Air traffic controller apologizes for planes colliding at Schiphol

An easyJet Airbus A320 collided with a KLM Boeing 737-800 at Schiphol airport, 9 July 2019
An easyJet Airbus A320 collided with a KLM Boeing 737-800 at Schiphol airport, 9 July 2019. (Photo: Jye Sandiford/Twitter)

A misunderstanding seems to be the cause of a collision between an easyJet Airbus and a KLM Boeing at Schiphol on Tuesday. Air traffic control allowed both to leave the gate at the same time, after which they hit each other, according to sound recordings of the conversation between air traffic control and the KLM pilot, AD reports.

The collision happened during pushback, while the ground staff pushed the planes backwards out of the the gates. Webcam recordings show how the easyJet Airbus and KLM Boeing are pushed backwards simultaneously. They collided with each other while they both tried to make a turn. Both planes were damaged. 

On the recording, you can hear an air traffic controller calling it a misunderstanding, according to the newspaper. "I thought you were parked on the H-gate, but now it's D25", he said to the KLM pilot, instructing him to stop taxiing and return to the gate if possible. This is when the KLM pilot told air traffic control that he collided with an easyJet plane. "Yes?" the traffic controller asked. "Oops. That is very annoying." He immediately apologized.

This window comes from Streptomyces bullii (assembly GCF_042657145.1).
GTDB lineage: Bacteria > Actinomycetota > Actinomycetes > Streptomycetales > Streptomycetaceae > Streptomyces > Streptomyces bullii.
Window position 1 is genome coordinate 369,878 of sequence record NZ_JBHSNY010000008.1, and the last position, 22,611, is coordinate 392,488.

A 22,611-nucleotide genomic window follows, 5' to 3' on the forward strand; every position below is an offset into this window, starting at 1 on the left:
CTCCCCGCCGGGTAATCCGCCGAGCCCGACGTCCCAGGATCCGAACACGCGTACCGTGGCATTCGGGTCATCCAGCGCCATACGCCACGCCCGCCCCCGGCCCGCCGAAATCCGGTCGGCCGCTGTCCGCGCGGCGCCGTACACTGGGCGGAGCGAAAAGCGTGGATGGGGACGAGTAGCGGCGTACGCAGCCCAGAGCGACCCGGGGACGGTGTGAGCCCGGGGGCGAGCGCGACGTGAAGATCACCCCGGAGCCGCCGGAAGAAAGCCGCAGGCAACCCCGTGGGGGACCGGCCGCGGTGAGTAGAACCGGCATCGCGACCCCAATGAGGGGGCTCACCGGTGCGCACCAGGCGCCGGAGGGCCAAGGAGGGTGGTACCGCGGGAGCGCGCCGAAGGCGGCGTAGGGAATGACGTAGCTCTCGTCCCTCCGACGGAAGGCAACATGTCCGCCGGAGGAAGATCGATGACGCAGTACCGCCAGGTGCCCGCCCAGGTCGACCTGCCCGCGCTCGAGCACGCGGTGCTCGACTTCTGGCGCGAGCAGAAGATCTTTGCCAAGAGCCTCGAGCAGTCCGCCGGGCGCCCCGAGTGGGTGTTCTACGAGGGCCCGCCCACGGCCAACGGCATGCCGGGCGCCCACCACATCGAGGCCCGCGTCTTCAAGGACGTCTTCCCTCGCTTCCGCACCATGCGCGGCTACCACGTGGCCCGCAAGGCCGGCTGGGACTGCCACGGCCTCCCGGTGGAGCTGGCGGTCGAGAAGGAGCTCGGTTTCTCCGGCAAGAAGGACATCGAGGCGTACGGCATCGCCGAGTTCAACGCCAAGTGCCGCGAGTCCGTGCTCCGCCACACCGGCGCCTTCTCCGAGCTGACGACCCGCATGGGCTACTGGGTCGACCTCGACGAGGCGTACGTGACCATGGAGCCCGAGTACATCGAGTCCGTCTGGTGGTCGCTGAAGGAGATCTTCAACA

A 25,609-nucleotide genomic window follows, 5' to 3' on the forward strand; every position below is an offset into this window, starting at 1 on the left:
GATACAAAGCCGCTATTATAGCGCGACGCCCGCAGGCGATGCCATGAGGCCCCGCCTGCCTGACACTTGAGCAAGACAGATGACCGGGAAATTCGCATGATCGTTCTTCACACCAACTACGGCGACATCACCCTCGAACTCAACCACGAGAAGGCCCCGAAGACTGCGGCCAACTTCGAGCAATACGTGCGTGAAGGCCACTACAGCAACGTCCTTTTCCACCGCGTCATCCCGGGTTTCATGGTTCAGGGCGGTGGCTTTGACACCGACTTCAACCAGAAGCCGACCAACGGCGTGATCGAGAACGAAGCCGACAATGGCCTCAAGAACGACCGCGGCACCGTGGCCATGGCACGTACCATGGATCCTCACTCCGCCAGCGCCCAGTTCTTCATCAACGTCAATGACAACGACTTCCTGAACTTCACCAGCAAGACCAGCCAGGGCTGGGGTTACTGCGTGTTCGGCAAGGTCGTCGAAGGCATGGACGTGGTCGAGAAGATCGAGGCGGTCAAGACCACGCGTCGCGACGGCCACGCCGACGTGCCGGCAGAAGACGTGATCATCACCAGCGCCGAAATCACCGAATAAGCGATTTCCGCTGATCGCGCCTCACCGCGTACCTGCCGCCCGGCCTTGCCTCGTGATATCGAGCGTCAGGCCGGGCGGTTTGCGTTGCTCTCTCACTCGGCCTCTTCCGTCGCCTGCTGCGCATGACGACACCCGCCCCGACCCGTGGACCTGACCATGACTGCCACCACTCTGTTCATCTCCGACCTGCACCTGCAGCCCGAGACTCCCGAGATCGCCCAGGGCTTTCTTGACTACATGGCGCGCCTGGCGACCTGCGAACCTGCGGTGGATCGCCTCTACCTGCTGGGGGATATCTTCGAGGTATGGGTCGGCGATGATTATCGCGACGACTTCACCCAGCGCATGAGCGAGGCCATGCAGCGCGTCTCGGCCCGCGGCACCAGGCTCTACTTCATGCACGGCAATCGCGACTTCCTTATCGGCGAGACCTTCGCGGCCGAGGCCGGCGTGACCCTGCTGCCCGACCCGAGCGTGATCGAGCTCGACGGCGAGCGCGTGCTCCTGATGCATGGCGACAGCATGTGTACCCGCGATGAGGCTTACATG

No one was injured in the collision, passengers only had to deal with a delay. KLM and easyJet both organized replacement planes to take the passengers to their destination. 

Exactly how this incident could have happened, is still being investigated. It is already clear that none of the people involved were under the influence of drugs or alcohol. 

Aviation expert Joris Melkert, lecturer in Aviation Technology at TU Delft, called the collision a "modest incident" and "possibly a case of not paying attention", according to AD. "I call it an oops moment. But it does underline the conclusions that the Dutch Safety Board already drew in a report last year. The report points out security risks that arise because more and more people are flying from Schiphol. According to the Board, measures are needed to continue to guarantee safety."

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